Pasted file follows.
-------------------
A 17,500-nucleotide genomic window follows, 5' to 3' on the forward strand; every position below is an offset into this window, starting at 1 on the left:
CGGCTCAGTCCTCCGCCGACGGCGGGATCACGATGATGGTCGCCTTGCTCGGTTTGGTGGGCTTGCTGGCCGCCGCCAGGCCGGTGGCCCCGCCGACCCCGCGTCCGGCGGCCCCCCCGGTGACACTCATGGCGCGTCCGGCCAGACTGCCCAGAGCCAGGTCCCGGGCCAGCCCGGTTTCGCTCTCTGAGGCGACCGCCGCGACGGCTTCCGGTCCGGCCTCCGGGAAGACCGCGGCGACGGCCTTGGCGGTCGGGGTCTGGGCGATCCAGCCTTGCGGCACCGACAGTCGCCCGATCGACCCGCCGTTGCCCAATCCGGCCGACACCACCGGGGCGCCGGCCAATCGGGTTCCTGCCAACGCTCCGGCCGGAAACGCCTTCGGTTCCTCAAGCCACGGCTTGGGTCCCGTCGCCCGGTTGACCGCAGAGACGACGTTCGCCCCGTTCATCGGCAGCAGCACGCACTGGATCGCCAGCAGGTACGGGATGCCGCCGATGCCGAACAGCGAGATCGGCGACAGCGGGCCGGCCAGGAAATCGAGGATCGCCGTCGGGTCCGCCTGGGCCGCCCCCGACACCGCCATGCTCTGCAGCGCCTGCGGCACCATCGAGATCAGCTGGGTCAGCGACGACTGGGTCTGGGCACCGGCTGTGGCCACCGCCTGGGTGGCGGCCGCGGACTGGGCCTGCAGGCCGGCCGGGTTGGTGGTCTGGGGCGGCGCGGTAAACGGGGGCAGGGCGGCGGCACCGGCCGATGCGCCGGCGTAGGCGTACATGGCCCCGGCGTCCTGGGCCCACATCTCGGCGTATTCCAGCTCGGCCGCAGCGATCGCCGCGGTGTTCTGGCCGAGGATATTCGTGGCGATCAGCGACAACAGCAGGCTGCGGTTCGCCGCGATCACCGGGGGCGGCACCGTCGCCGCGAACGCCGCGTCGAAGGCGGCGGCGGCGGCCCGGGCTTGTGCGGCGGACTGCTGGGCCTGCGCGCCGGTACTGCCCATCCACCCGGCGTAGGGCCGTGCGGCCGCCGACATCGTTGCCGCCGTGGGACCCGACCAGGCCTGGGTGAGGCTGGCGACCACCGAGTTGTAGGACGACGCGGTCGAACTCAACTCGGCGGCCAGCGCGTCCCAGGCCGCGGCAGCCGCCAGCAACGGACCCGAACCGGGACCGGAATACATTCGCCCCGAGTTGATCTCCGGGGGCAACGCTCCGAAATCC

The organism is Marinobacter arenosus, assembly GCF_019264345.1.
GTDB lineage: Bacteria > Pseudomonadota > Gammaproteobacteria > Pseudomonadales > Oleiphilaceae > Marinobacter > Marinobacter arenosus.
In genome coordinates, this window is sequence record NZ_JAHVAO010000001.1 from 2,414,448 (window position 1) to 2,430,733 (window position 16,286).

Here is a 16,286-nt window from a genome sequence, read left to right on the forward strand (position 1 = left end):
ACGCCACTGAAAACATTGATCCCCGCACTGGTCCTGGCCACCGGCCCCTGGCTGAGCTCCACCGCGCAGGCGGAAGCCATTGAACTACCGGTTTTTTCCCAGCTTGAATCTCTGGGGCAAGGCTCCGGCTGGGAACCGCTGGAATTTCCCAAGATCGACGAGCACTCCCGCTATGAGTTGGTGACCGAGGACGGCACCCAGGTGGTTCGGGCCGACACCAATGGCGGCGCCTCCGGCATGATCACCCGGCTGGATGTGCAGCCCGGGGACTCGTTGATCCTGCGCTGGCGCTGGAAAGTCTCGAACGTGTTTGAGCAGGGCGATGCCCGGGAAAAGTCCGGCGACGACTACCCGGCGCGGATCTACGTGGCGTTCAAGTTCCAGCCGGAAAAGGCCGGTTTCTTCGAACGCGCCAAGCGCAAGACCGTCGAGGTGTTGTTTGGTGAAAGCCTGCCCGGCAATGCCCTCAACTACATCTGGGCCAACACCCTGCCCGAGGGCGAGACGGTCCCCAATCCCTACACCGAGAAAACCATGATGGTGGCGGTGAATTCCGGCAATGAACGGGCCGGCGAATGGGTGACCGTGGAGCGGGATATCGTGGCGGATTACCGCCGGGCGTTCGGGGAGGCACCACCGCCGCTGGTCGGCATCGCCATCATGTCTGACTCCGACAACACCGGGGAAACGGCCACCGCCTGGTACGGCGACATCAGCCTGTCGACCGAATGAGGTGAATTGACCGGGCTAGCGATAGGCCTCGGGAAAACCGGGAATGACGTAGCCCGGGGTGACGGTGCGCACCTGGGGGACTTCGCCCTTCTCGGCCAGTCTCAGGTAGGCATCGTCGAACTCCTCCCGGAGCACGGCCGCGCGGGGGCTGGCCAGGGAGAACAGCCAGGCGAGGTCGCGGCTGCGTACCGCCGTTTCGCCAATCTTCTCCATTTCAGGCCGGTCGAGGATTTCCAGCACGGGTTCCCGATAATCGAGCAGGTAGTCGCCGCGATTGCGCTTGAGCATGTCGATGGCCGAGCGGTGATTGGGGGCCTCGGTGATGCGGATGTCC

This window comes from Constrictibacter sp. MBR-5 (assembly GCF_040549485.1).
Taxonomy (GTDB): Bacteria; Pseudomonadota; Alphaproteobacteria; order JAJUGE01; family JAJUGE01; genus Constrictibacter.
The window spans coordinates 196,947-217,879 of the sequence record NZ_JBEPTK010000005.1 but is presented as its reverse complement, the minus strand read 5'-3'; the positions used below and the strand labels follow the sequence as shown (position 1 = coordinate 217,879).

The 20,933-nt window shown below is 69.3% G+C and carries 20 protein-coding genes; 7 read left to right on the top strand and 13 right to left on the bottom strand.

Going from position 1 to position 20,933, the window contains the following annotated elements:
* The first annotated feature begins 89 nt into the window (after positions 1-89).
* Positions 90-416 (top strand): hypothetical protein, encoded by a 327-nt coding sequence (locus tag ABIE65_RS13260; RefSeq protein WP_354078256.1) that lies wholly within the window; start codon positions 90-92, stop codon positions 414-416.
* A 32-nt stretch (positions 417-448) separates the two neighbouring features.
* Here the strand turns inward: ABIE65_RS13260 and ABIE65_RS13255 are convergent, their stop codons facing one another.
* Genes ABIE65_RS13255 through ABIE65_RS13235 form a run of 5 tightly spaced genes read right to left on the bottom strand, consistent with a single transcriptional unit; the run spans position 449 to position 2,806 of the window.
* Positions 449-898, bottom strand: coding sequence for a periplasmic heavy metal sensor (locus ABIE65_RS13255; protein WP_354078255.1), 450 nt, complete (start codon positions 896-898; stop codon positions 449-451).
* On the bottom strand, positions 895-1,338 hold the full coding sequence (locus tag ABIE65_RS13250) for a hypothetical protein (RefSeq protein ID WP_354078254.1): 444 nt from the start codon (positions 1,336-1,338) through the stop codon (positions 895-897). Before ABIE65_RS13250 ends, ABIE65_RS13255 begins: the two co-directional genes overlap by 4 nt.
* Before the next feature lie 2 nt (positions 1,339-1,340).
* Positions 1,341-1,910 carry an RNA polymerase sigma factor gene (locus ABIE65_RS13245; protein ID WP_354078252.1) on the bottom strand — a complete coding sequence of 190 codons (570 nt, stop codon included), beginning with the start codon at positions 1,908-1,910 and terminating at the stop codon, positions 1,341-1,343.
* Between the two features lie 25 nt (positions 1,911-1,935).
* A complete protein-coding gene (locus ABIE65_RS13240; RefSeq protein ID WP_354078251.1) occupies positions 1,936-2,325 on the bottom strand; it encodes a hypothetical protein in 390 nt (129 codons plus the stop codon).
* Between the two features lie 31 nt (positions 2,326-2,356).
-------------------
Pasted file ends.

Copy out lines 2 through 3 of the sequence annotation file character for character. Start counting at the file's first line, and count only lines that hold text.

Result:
CGGCTCAGTCCTCCGCCGACGGCGGGATCACGATGATGGTCGCCTTGCTCGGTTTGGTGGGCTTGCTGGCCGCCGCCAGGCCGGTGGCCCCGCCGACCCCGCGTCCGGCGGCCCCCCCGGTGACACTCATGGCGCGTCCGGCCAGACTGCCCAGAGCCAGGTCCCGGGCCAGCCCGGTTTCGCTCTCTGAGGCGACCGCCGCGACGGCTTCCGGTCCGGCCTCCGGGAAGACCGCGGCGACGGCCTTGGCGGTCGGGGTCTGGGCGATCCAGCCTTGCGGCACCGACAGTCGCCCGATCGACCCGCCGTTGCCCAATCCGGCCGACACCACCGGGGCGCCGGCCAATCGGGTTCCTGCCAACGCTCCGGCCGGAAACGCCTTCGGTTCCTCAAGCCACGGCTTGGGTCCCGTCGCCCGGTTGACCGCAGAGACGACGTTCGCCCCGTTCATCGGCAGCAGCACGCACTGGATCGCCAGCAGGTACGGGATGCCGCCGATGCCGAACAGCGAGATCGGCGACAGCGGGCCGGCCAGGAAATCGAGGATCGCCGTCGGGTCCGCCTGGGCCGCCCCCGACACCGCCATGCTCTGCAGCGCCTGCGGCACCATCGAGATCAGCTGGGTCAGCGACGACTGGGTCTGGGCACCGGCTGTGGCCACCGCCTGGGTGGCGGCCGCGGACTGGGCCTGCAGGCCGGCCGGGTTGGTGGTCTGGGGCGGCGCGGTAAACGGGGGCAGGGCGGCGGCACCGGCCGATGCGCCGGCGTAGGCGTACATGGCCCCGGCGTCCTGGGCCCACATCTCGGCGTATTCCAGCTCGGCCGCAGCGATCGCCGCGGTGTTCTGGCCGAGGATATTCGTGGCGATCAGCGACAACAGCAGGCTGCGGTTCGCCGCGATCACCGGGGGCGGCACCGTCGCCGCGAACGCCGCGTCGAAGGCGGCGGCGGCGGCCCGGGCTTGTGCGGCGGACTGCTGGGCCTGCGCGCCGGTACTGCCCATCCACCCGGCGTAGGGCCGTGCGGCCGCCGACATCGTTGCCGCCGTGGGACCCGACCAGGCCTGGGTGAGGCTGGCGACCACCGAGTTGTAGGACGACGCGGTCGAACTCAACTCGGCGGCCAGCGCGTCCCAGGCCGCGGCAGCCGCCAGCAACGGACCCGAACCGGGACCGGAATACATTCGCCCCGAGTTGATCTCCGGGGGCAACGCTCCGAAATCC

The organism is Marinobacter arenosus, assembly GCF_019264345.1.